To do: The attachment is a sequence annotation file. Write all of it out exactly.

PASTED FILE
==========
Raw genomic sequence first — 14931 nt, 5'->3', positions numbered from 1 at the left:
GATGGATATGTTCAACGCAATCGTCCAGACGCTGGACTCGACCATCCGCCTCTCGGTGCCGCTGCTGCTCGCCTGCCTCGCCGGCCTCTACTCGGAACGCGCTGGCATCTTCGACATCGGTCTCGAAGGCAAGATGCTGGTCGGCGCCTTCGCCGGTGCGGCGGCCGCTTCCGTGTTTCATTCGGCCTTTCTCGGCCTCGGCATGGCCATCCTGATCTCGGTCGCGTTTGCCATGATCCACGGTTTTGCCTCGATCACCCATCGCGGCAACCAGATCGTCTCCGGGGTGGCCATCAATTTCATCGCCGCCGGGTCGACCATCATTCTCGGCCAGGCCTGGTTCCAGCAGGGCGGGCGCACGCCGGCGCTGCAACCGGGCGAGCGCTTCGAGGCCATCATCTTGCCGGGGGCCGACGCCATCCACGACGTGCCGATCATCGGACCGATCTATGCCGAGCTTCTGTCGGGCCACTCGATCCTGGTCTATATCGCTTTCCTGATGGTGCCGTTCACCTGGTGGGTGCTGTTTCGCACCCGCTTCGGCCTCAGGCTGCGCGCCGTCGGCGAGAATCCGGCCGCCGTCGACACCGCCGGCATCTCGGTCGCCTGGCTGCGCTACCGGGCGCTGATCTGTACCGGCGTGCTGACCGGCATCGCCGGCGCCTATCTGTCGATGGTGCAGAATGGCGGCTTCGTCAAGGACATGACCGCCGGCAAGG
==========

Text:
Raw genomic sequence first — 14931 nt, 5'->3', positions numbered from 1 at the left:
GATGGATATGTTCAACGCAATCGTCCAGACGCTGGACTCGACCATCCGCCTCTCGGTGCCGCTGCTGCTCGCCTGCCTCGCCGGCCTCTACTCGGAACGCGCTGGCATCTTCGACATCGGTCTCGAAGGCAAGATGCTGGTCGGCGCCTTCGCCGGTGCGGCGGCCGCTTCCGTGTTTCATTCGGCCTTTCTCGGCCTCGGCATGGCCATCCTGATCTCGGTCGCGTTTGCCATGATCCACGGTTTTGCCTCGATCACCCATCGCGGCAACCAGATCGTCTCCGGGGTGGCCATCAATTTCATCGCCGCCGGGTCGACCATCATTCTCGGCCAGGCCTGGTTCCAGCAGGGCGGGCGCACGCCGGCGCTGCAACCGGGCGAGCGCTTCGAGGCCATCATCTTGCCGGGGGCCGACGCCATCCACGACGTGCCGATCATCGGACCGATCTATGCCGAGCTTCTGTCGGGCCACTCGATCCTGGTCTATATCGCTTTCCTGATGGTGCCGTTCACCTGGTGGGTGCTGTTTCGCACCCGCTTCGGCCTCAGGCTGCGCGCCGTCGGCGAGAATCCGGCCGCCGTCGACACCGCCGGCATCTCGGTCGCCTGGCTGCGCTACCGGGCGCTGATCTGTACCGGCGTGCTGACCGGCATCGCCGGCGCCTATCTGTCGATGGTGCAGAATGGCGGCTTCGTCAAGGACATGACCGCCGGCAAGG